Donella was often found on hands and tired knees, painting doors turquoise to match Jodi’s favourite kitchen tiles and hanging a Hawaiian grass skirt to hide the ageing ankles of the old caravan. As a blonde Vargas girl in a retro swimsuit came to life on the back of the door, so did the caravan. Her windows gleamed like a sparkle in the eye.

One day in late 2012 the paintbrushes were put down for the final time. The cushions with saucy pin-up girls were plumped and little paper umbrellas sat cheerily lopsided, awaiting the pop of a cork. There was one last finishing touch: a small photograph placed next to the blue-doored cupboard, a smiling woman in a pink shirt, always there to watch over her namesake. Dorrie.

Now Dorrie lives next to the cottage hideaway overlooking Oneroa Beach. She’s happy playing hostess to Jodi and her friends as they sit around the table and fill the tiny space with laughter and the aroma of fresh fish and chips from the shop down the road. Jodi’s vintage hollow-stemmed champagne glasses often overflow with bubbles as life’s triumphs are celebrated and problems solved. In the afternoons Jodi and Wilf sit together, looking out the back window towards the sea and listening to the restored La Gloria radio.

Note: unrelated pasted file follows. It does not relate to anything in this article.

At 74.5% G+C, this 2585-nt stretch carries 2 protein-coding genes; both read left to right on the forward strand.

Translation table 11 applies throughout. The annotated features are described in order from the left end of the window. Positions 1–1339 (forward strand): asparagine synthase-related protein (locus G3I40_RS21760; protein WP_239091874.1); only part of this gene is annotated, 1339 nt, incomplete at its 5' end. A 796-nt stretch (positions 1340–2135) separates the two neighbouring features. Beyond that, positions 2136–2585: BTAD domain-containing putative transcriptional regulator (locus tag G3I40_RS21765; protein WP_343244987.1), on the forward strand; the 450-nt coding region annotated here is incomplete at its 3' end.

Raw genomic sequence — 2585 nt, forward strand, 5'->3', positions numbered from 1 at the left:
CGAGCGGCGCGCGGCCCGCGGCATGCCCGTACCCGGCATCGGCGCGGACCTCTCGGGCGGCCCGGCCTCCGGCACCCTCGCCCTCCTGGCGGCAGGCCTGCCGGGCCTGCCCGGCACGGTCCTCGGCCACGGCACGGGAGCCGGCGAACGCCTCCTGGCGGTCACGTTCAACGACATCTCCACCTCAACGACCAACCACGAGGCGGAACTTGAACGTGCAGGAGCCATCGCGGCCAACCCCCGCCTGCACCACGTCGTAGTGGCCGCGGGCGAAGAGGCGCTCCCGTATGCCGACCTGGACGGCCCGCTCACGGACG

Being a novice didn’t stop Donella from sourcing the perfect fabrics and sewing the curtains to the right size. Some helpful advice from a friend: just sew the lining and curtain together then turn inside out, just like you were sewing cushions. 

As the quiet winter months give way to sunny days and noisy beaches, the cottage fills with family and friends, often numbering more than 20. The teenagers take refuge from adult eyes, using Dorrie as a temporary bedroom and hangout. As they sprawl on her narrow beds, she keeps any whispered secrets within her four walls.